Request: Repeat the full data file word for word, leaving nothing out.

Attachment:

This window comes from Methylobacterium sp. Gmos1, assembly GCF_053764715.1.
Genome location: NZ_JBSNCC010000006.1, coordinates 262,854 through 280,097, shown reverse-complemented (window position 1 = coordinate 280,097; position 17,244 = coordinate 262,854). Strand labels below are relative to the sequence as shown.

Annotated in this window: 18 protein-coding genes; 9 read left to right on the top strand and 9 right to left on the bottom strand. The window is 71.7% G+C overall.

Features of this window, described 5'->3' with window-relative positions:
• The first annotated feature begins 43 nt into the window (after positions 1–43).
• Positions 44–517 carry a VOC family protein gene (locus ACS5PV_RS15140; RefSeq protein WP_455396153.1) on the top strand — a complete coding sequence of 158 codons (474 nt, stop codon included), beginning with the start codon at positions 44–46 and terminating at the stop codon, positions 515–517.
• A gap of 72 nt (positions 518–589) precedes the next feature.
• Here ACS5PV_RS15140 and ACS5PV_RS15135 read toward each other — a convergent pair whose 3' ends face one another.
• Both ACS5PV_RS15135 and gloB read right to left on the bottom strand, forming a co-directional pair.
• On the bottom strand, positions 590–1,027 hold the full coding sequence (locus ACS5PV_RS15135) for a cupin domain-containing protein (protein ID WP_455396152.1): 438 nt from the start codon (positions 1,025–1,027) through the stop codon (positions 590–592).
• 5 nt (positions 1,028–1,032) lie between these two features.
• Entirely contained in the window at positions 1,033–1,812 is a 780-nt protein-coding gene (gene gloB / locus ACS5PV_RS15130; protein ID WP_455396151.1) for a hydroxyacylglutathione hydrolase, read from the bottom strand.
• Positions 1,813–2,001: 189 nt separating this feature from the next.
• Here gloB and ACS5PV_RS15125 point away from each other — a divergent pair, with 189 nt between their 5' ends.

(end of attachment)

This window comes from Methylobacterium sp. Gmos1, assembly GCF_053764715.1.
Genome location: NZ_JBSNCC010000006.1, coordinates 262,854 through 280,097, shown reverse-complemented (window position 1 = coordinate 280,097; position 17,244 = coordinate 262,854). Strand labels below are relative to the sequence as shown.

Annotated in this window: 18 protein-coding genes; 9 read left to right on the top strand and 9 right to left on the bottom strand. The window is 71.7% G+C overall.

Features of this window, described 5'->3' with window-relative positions:
• The first annotated feature begins 43 nt into the window (after positions 1–43).
• Positions 44–517 carry a VOC family protein gene (locus ACS5PV_RS15140; RefSeq protein WP_455396153.1) on the top strand — a complete coding sequence of 158 codons (474 nt, stop codon included), beginning with the start codon at positions 44–46 and terminating at the stop codon, positions 515–517.
• A gap of 72 nt (positions 518–589) precedes the next feature.
• Here ACS5PV_RS15140 and ACS5PV_RS15135 read toward each other — a convergent pair whose 3' ends face one another.
• Both ACS5PV_RS15135 and gloB read right to left on the bottom strand, forming a co-directional pair.
• On the bottom strand, positions 590–1,027 hold the full coding sequence (locus ACS5PV_RS15135) for a cupin domain-containing protein (protein ID WP_455396152.1): 438 nt from the start codon (positions 1,025–1,027) through the stop codon (positions 590–592).
• 5 nt (positions 1,028–1,032) lie between these two features.
• Entirely contained in the window at positions 1,033–1,812 is a 780-nt protein-coding gene (gene gloB / locus ACS5PV_RS15130; protein ID WP_455396151.1) for a hydroxyacylglutathione hydrolase, read from the bottom strand.
• Positions 1,813–2,001: 189 nt separating this feature from the next.
• Here gloB and ACS5PV_RS15125 point away from each other — a divergent pair, with 189 nt between their 5' ends.